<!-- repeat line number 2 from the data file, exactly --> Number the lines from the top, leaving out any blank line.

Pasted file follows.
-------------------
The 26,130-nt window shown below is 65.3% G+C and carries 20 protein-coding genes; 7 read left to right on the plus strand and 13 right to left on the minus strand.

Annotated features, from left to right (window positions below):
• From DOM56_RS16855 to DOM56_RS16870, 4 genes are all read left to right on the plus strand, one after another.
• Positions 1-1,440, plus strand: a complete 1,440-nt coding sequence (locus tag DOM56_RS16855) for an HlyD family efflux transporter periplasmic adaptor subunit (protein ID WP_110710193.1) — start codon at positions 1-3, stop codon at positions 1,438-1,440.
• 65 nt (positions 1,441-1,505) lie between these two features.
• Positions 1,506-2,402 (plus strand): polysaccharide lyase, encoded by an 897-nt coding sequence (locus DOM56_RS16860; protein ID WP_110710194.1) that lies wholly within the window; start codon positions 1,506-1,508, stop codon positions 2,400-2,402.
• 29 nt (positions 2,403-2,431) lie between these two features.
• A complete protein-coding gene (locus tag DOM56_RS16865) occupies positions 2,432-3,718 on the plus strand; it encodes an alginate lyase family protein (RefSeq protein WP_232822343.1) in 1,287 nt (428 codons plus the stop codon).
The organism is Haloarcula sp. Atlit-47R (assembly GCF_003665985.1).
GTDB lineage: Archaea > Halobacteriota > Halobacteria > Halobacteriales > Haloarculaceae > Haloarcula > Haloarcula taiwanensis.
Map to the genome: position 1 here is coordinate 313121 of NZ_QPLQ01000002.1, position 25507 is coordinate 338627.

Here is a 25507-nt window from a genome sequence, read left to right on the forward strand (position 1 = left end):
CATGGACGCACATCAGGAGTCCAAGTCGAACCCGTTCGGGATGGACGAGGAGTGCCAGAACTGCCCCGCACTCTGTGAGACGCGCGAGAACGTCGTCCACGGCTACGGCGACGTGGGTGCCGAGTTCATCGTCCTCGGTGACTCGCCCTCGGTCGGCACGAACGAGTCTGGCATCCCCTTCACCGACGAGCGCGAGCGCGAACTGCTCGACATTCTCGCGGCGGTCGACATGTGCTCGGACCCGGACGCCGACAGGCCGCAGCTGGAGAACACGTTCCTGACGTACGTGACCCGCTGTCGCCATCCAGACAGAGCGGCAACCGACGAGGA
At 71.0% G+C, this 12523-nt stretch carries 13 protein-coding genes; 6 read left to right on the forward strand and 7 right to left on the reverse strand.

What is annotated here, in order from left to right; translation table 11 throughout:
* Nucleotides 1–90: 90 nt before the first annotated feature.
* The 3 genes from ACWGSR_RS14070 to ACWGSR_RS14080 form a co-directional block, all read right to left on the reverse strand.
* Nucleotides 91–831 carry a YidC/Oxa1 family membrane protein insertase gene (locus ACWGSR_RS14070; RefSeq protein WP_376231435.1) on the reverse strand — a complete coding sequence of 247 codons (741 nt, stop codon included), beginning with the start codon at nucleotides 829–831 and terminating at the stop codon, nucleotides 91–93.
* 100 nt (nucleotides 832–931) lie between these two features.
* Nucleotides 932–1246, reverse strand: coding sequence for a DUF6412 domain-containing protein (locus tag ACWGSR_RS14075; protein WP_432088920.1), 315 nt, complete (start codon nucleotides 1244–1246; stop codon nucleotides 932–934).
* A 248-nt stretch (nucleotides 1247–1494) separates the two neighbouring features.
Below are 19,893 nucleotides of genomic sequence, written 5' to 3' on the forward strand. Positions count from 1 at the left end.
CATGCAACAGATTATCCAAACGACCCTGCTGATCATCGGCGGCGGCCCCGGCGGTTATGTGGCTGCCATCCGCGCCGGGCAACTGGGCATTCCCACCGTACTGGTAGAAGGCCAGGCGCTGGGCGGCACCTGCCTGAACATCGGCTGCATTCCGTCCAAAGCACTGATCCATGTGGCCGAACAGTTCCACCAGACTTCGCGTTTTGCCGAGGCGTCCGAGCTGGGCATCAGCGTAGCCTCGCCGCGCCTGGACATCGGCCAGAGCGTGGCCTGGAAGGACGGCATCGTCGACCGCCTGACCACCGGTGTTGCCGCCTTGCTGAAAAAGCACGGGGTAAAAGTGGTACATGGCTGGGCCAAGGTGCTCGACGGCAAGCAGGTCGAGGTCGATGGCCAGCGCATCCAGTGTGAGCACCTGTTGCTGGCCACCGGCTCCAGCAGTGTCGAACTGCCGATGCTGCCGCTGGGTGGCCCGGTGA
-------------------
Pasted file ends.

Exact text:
Annotated features, from left to right (window positions below):